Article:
Jan 4, 2008 - genetics 101

My Genome is in a Tube of Spit?

Spit has DNA? Well, not exactly. Spit has cells in it, and the cells have DNA.

For everything except bacteria (and some other types of single-celled organisms), DNA is wound up tightly inside a cellular structure called the “nucleus”. It’s actually pretty amazing how well it’s packed – the DNA of a single human cell is almost 6 feet long, but cells are able to stuff it inside a structure that is generally about 1/200 the size of the period at the end of this sentence.

When you send your spit to the 23andMe lab they get your DNA from the nuclei of cheek cells floating around in your saliva. How, you might ask, do they do that?

It’s a two-step process. First, they break up the cells and the nuclei that are inside of them in order to release your DNA, not to mention a lot of other cellular gunk. Then they isolate your DNA from all that gunk so they can use it for genotyping.

After the jump, find out how the process works, and how you can try it yourself in your very own kitchen.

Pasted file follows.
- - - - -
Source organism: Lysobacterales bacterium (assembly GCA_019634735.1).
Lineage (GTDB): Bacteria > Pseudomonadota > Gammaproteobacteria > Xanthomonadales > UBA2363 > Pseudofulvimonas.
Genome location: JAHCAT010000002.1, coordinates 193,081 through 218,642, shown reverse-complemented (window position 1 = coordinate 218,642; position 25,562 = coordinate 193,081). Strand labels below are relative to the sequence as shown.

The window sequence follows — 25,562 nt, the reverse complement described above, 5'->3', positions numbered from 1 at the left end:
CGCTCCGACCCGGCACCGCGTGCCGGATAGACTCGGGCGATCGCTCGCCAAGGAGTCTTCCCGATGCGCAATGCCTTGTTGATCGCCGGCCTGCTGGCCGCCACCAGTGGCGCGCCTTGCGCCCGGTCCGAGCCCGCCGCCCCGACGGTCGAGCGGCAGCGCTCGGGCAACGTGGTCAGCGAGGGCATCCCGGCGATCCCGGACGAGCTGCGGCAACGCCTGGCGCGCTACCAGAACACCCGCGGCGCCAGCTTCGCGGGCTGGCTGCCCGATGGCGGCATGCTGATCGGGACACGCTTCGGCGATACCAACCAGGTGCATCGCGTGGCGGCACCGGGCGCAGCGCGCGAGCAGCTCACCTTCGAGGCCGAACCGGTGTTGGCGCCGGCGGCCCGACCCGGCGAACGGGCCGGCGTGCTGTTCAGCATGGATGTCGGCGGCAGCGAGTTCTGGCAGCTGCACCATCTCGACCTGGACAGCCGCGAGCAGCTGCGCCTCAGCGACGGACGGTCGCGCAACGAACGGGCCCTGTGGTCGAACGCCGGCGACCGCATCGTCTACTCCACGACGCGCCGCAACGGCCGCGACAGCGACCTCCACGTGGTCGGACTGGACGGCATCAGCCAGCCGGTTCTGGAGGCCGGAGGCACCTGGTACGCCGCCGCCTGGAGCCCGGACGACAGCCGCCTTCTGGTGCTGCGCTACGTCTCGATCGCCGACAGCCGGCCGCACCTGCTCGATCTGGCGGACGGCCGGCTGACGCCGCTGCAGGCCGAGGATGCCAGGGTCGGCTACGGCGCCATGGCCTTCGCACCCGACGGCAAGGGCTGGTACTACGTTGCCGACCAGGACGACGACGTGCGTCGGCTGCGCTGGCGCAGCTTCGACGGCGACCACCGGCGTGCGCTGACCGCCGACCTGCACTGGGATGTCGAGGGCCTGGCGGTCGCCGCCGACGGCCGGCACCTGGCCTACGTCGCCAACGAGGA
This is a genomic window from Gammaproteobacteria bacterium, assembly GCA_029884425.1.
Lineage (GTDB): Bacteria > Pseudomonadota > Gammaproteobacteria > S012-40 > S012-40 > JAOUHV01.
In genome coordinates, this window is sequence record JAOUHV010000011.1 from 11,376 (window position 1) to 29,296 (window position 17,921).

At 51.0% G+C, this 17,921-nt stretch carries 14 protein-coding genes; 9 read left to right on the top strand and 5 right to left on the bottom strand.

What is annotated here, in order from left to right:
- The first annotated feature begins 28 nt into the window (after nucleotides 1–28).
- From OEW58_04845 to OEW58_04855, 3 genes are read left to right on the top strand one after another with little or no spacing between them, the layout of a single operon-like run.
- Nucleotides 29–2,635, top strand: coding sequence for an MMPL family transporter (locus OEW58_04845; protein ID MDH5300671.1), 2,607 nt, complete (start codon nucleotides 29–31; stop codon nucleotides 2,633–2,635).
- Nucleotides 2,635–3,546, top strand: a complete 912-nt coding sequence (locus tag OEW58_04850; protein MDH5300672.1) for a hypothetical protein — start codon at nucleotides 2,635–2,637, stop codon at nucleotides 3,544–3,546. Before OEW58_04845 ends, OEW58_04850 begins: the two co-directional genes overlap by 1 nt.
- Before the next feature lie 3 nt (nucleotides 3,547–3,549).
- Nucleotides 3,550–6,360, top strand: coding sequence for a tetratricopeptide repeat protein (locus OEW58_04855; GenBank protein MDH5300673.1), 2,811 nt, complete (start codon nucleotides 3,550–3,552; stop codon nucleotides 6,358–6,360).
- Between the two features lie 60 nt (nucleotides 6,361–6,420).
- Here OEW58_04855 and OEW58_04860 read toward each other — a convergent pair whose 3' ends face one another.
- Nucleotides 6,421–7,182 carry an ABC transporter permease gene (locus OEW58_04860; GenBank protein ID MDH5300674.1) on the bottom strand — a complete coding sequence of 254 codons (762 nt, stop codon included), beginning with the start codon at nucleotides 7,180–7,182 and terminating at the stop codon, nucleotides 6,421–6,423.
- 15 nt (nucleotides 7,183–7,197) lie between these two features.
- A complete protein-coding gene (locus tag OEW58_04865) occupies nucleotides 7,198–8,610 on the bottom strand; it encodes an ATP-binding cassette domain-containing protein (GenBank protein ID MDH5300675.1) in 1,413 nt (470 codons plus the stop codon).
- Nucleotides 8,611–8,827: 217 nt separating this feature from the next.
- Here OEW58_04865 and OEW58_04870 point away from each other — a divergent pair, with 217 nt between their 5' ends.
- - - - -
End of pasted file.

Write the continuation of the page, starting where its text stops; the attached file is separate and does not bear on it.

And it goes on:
You can try your hand at isolating DNA using fruit instead of human cells. The Tech Museum has detailed recipes and instructions for this at-home science activity called “DNA Spooling.”

Essentially, what you will do is smash up the fruit in a solution of salt and soap, filter out the big chunks and then add a bit of cold rubbing alcohol. If you’re careful, what you’ll end up with is a nice big gob of DNA floating at the interface between the alcohol and the soap solution. You can even stick in a toothpick and play with the DNA (I think it looks and acts a lot like snot.)

The soap/salt solution you mash up your sample acts as an “extraction buffer” that breaks up cells and nuclei, allowing access to the DNA. The rubbing alcohol “precipitates” the DNA, which just means that it makes it clump up.

The process used in 23andMe’s lab to extract your DNA for genotyping is a lot more precise (and a lot less messy) than DNA spooling, but the principles are the same.

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